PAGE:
The absence of evidence of benefit of pre-participation screening has recently been confirmed in a recommendation issued by the American Heart Association, stating that “Mandatory and universal mass screening with 12-lead ECGs in large general populations of young healthy people 12 to 25 years of age (including on a national basis in the United States) to identify genetic/congenital and other cardiovascular abnormalities is not recommended for athletes and non-athletes alike (Class III, no evidence of benefit; Level of Evidence C)” [3].

Therefore, in our view, patient involvement should not start at the moment a potential problem is detected, but at the very start of the process before any investigation is done. Athletes and their families should be fully informed about the aforementioned uncertainties surrounding the potential benefits and harms of screening. However, while informing the screenee is a necessary condition to obtain a relevant consent, it is certainly not a sufficient one. The (young) age and the capability of the screenee to understand and to use the information have to be taken into account. We know that health literacy, a determinant factor of effective use of medical care, is characterised by a socioeconomic gradient and that the weakest of the society have also the lowest level of literacy [4,5]. Practitioners involved in screening have to be trained to correctly communicate this information to lay people in whom they eventually may propose to stop participating in competitive sports and in whose healthy lifestyle they interfere.

We agree that empowerment of screenees (before screening) and of patient-athletes (after the detection of a disease) are crucial for the provision of effective and equitable healthcare, but we have to make these concepts tangible and we have to be sure that they can be applied in the real world.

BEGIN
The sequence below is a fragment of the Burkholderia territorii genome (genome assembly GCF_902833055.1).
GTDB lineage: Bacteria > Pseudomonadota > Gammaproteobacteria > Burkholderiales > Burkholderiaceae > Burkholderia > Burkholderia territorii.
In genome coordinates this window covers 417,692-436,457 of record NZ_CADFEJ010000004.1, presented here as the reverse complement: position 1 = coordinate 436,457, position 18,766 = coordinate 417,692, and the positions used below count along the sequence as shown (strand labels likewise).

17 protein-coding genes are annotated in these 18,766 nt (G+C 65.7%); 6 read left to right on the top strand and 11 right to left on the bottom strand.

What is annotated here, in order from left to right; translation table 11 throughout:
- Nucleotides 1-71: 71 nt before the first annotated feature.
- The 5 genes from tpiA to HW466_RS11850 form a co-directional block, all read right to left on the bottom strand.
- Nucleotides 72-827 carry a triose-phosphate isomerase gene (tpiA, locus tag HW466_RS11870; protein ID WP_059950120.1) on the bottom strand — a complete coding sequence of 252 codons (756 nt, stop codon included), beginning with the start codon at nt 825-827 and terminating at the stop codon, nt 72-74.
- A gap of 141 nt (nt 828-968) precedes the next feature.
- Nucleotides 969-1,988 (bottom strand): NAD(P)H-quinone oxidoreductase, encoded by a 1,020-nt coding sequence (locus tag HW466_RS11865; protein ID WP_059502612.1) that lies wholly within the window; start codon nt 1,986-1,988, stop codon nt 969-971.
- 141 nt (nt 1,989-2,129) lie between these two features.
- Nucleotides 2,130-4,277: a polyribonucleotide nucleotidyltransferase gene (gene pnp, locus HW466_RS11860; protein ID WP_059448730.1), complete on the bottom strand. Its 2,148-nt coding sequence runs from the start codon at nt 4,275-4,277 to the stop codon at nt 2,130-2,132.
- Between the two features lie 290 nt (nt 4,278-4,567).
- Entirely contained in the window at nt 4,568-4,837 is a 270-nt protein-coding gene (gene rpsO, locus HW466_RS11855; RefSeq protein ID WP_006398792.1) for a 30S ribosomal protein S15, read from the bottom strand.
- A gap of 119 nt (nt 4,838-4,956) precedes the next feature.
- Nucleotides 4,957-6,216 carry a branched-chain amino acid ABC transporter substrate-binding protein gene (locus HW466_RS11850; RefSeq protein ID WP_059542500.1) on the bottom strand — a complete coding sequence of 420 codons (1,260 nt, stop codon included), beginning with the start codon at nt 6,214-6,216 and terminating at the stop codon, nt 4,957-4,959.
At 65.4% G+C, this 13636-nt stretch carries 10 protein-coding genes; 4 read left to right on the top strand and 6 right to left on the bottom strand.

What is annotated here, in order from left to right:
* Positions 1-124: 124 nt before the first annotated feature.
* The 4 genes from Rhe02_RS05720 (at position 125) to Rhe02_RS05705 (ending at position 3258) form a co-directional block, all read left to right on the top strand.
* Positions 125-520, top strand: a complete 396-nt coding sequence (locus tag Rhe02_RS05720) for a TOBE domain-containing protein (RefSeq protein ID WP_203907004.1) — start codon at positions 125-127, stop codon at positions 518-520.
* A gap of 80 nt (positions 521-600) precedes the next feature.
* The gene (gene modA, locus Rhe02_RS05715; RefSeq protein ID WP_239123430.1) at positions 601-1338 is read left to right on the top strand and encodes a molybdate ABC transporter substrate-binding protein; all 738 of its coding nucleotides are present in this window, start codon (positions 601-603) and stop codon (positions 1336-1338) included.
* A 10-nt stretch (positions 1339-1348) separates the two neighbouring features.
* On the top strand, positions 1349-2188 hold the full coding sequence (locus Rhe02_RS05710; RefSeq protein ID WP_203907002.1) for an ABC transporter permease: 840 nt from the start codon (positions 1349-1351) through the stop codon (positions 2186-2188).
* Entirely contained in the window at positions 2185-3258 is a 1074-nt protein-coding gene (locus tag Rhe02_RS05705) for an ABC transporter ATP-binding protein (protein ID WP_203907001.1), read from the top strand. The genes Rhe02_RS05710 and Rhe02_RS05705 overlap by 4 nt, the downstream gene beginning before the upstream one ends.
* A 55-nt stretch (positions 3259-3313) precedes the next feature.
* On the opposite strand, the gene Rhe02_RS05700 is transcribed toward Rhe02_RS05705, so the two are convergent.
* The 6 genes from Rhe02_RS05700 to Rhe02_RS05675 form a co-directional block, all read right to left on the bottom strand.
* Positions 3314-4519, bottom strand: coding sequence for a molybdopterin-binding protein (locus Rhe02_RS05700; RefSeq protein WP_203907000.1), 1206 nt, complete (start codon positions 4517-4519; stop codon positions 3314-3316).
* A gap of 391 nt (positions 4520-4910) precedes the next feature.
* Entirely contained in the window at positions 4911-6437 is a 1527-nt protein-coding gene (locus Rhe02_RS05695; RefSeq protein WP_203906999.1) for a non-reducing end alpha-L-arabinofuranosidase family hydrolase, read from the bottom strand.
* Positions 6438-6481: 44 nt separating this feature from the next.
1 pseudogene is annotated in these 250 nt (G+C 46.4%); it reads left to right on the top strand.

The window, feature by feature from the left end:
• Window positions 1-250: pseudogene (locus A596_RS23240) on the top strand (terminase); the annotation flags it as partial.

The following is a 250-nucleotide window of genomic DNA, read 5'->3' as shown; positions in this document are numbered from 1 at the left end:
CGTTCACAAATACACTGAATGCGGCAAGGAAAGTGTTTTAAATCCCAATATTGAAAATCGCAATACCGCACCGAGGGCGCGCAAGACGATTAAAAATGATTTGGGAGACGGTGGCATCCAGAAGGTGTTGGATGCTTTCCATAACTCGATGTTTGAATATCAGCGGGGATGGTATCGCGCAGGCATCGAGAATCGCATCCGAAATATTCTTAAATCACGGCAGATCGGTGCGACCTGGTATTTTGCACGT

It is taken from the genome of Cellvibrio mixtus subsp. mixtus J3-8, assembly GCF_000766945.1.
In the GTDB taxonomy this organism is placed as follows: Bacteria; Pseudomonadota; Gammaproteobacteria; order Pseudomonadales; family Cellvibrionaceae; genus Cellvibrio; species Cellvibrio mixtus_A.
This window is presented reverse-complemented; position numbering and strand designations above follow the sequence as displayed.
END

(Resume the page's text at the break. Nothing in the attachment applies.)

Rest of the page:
1. Van Brabandt H, Desomer A, Gerkens S, et al. Harms and benefits of screening young people to prevent sudden cardiac death. BMJ 2016;353:i1156.
2. Desomer A, Gerkens S, Vinck I, et al. Cardiovascular pre-participation screening in young athletes. Belgian Health Care Knowledge Centre (KCE), 2015. KCE Reports 241.
3. Maron BJ, Levine BD, Washington RL, et al. Eligibility and Disqualification Recommendations for Competitive Athletes With Cardiovascular Abnormalities: Task Force 2: Preparticipation Screening for Cardiovascular Disease in Competitive Athletes: A Scientific Statement From the American Heart Association and American College of Cardiology. Circulation 2015;132(22):e267-72.
4. Sorensen K, Van den Broucke S, Fullam J, et al. Health literacy and public health: a systematic review and integration of definitions and models. BMC Public Health 2012;12:80.
5. Van den Broucke S, Renwart A. La littéracie en santé. Un médiateur des inégalités sociales et des comportements de santé. Louvain-la-Neuve: Université Catholique de Louvain - Faculté de psychologie et des sciences de l'éducation, 2014.

Competing interests: No competing interests

01 August 2016
Christian Léonard
Health economist
Anja Desomer, Sophie Gerkens, Mattias Neyt, Hans Van Brabandt
Belgian Health Care Knowledge Centre (KCE)
Kruidtuinlaan 55 1000 Brussels Belgium